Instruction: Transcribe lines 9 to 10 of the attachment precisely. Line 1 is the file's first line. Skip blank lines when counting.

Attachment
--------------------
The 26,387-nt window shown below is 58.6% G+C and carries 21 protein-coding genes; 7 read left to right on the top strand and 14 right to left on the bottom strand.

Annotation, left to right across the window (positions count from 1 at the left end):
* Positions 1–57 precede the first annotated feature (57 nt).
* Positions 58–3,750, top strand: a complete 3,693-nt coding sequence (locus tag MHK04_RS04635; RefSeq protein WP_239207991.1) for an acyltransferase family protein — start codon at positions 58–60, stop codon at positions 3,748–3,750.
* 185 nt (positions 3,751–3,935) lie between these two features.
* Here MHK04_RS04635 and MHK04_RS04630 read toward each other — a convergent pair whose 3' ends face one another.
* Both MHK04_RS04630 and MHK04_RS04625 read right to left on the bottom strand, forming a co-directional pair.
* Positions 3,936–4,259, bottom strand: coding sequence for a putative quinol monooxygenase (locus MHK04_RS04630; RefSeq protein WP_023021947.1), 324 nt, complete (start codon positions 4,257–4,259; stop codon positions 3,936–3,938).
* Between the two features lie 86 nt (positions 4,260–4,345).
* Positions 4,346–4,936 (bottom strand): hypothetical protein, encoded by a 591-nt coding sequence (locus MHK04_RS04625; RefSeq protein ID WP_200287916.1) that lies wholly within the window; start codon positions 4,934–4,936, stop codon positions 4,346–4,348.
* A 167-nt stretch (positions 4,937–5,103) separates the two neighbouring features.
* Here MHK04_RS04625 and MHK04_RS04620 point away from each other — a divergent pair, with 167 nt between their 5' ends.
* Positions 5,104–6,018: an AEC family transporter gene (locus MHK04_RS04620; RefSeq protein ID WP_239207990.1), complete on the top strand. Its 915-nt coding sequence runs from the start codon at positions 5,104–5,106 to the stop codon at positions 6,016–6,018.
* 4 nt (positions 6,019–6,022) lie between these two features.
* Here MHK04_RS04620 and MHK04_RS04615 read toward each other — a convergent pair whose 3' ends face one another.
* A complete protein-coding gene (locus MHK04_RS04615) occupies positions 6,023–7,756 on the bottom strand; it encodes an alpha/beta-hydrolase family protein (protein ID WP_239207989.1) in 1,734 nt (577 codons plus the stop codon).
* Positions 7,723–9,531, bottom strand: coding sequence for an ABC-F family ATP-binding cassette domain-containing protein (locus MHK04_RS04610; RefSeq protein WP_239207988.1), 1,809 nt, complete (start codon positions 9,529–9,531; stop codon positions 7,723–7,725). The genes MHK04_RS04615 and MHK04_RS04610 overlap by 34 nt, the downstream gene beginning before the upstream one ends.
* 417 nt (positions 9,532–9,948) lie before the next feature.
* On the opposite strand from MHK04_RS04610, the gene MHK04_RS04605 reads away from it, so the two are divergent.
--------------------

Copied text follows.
* Between the two features lie 86 nt (positions 4,260–4,345).
* Positions 4,346–4,936 (bottom strand): hypothetical protein, encoded by a 591-nt coding sequence (locus MHK04_RS04625; RefSeq protein ID WP_200287916.1) that lies wholly within the window; start codon positions 4,934–4,936, stop codon positions 4,346–4,348.